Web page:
Disruptive Technologies

Course site for Disruptive Technologies. Exploring identity, community, & design.

Jay Loomis – Ants, Wenger, & Communities of Practice

In the writings on communities of practice by Etienne Wenger, there were several specific characteristics that the author described that caught my attention. To start, he made a point of defining his terms: community and practice. He specified that for his purposes these ideas need to be considered has a whole: communities of practice. One of the most important defining characteristics is that these groups of people are bound together, not only by having a common goal, but also through the collaborative actions that individuals in the group undertake to achieve that goal.

The author explains three elements of a community of practice: mutual engagement, joint enterprise, and common repertoire. An important aspect of “mutual engagement” is that members are not required to have similar skill sets or backgrounds; in fact, diversity is valuable and can help a community of practice to achieve their objectives. “Joint enterprise” refers to the collaboration that takes place and the accountability that is a necessary part of this system. The “shared repertoire” refers to shared expectations and experiences that accumulate from the group; after spending time acting together as a team, they know what to expect and have common references related to their objectives that help them to act effectively.

A community of practice can be described as a purposeful, intentional group of people who act together to achieve common objectives, with a variety of individual perspectives on how to approach problem solving situations.

As I read these articles by Wenger, I was thinking about some examples of this type of effective community action in nature: ants. There are many examples of the extraordinary feats that ant communities can achieve, from creating huge underground colonies, to creating the paths through perilous jungle terrain, to their singular focus on providing for and caring for their queen. For this reading on communities of practice, I found the following YouTube video of ants creating a bridge to be especially informative while thinking about effective collaboration as a community of practice.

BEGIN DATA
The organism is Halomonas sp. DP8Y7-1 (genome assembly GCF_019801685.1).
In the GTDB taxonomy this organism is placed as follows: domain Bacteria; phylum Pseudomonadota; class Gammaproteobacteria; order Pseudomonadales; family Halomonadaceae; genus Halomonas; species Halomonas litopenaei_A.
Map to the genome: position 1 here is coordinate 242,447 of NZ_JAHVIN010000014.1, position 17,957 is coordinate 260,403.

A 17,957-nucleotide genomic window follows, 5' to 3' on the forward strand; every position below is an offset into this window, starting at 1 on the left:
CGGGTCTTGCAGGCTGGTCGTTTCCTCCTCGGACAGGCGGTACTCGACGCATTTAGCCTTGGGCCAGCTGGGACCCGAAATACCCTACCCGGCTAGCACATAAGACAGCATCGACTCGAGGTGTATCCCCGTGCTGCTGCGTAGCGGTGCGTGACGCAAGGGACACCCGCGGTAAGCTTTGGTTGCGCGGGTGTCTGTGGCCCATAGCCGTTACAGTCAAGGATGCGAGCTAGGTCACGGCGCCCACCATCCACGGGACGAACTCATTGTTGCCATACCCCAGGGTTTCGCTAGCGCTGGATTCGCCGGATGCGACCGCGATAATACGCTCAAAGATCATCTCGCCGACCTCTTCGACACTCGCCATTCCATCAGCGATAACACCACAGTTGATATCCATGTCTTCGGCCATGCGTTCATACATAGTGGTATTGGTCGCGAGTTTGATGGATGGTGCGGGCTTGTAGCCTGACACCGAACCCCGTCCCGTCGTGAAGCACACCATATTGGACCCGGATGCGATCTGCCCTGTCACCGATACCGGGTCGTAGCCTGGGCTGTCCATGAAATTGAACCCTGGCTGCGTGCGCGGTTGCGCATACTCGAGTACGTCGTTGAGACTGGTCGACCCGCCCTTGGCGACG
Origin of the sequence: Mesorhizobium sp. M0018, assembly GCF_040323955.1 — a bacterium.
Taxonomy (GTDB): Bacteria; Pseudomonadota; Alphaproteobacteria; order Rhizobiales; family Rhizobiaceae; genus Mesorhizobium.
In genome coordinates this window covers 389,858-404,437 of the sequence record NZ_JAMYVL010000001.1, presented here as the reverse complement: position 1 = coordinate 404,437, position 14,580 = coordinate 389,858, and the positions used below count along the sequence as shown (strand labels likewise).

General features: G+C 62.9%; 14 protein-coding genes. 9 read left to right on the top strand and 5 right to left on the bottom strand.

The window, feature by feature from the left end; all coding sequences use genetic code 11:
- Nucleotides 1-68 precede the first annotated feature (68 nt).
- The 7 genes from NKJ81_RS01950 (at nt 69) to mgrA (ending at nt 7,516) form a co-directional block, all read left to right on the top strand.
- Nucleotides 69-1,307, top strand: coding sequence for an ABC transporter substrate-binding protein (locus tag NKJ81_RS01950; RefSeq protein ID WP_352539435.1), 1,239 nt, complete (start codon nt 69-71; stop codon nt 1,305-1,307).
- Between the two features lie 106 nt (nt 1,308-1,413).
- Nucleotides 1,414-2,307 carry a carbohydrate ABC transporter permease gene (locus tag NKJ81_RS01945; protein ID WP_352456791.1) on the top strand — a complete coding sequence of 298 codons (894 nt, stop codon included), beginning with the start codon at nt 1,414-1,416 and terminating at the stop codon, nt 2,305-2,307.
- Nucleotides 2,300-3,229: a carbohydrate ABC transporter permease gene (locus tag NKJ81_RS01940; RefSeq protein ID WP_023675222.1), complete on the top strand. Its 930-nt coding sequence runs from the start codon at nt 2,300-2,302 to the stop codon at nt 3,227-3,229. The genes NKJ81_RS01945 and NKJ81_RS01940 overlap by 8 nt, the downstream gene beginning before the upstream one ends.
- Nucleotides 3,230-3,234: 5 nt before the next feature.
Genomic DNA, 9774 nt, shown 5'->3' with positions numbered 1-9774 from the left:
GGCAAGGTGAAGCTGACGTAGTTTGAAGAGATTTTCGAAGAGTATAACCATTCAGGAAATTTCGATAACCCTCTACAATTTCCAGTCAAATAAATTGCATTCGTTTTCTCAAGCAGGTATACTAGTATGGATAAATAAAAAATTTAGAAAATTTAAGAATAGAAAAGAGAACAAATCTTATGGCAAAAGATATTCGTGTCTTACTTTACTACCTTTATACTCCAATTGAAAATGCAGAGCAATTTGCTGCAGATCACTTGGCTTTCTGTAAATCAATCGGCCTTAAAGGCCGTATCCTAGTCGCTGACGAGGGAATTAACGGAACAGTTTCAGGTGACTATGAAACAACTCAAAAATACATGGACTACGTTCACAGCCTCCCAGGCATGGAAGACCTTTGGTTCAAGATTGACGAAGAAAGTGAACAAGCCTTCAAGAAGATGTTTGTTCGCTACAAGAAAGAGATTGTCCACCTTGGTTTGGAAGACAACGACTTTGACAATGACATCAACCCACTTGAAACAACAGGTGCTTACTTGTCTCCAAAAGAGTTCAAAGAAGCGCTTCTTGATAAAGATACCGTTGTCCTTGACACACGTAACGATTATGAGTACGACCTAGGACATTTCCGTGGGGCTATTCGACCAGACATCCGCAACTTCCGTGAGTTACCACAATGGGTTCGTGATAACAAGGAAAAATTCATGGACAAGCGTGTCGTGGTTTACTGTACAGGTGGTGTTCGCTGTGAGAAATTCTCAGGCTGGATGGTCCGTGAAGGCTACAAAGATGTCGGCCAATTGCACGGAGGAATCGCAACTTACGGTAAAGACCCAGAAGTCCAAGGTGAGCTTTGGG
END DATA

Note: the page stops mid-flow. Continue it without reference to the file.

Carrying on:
My questions relate to the section where Wenger talks about the need to cultivate communities of practice. What are some specific ways that administrations or managers in hierarchical institutions can encourage this semi-informal yet effective style of team work? What is it about this type of collaboration that sometimes makes managers uncomfortable? What changes in perspective need to take place in hierarchical systems to help managers embrace this style of collaboration?

Fast forward to about 2:20 to see the moment when the gap is bridged.

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1 Comment

  1. Great explanations, Jay. It makes it really simple, and I appreciate the idea about the ants! I would think that instilling a sense of ownership would help lead to this type of community. For me, I have had jobs in multiple places with different levels of this type of community. I feel that the CoP ideals were more evident in places that the management and employees gave regular feedback for their coworkers.

    For instance, at one place, we had a board where you could leave positive comments about someone. If they had gone above and beyond their duties. Every couple of months, the management would randomly pick out a few cards and there would be a prize.

    If you begin to build a community based on excellence, eventually that will play into having pride in what you do. When you have that pride, then you will often work with more of Wenger’s positive theories.

    I hated leaving that place in the end, but I moved. The work ethic I learned there stays with me to today.

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